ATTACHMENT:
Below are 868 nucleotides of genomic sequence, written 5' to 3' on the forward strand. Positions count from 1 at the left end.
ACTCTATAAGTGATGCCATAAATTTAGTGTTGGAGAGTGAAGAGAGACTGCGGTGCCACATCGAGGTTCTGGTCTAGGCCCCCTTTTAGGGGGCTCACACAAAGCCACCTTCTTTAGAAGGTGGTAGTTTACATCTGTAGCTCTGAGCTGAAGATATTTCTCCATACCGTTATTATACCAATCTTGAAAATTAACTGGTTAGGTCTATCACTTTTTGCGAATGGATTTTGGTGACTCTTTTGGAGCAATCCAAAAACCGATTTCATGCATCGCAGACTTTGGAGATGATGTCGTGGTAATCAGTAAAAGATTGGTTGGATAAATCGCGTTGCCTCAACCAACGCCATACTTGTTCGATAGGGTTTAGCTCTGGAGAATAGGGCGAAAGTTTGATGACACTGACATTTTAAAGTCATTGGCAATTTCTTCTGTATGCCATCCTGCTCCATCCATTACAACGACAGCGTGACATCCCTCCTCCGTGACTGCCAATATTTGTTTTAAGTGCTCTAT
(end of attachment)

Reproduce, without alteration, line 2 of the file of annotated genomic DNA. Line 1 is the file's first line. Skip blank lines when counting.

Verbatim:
ACTCTATAAGTGATGCCATAAATTTAGTGTTGGAGAGTGAAGAGAGACTGCGGTGCCACATCGAGGTTCTGGTCTAGGCCCCCTTTTAGGGGGCTCACACAAAGCCACCTTCTTTAGAAGGTGGTAGTTTACATCTGTAGCTCTGAGCTGAAGATATTTCTCCATACCGTTATTATACCAATCTTGAAAATTAACTGGTTAGGTCTATCACTTTTTGCGAATGGATTTTGGTGACTCTTTTGGAGCAATCCAAAAACCGATTTCATGCATCGCAGACTTTGGAGATGATGTCGTGGTAATCAGTAAAAGATTGGTTGGATAAATCGCGTTGCCTCAACCAACGCCATACTTGTTCGATAGGGTTTAGCTCTGGAGAATAGGGCGAAAGTTTGATGACACTGACATTTTAAAGTCATTGGCAATTTCTTCTGTATGCCATCCTGCTCCATCCATTACAACGACAGCGTGACATCCCTCCTCCGTGACTGCCAATATTTGTTTTAAGTGCTCTAT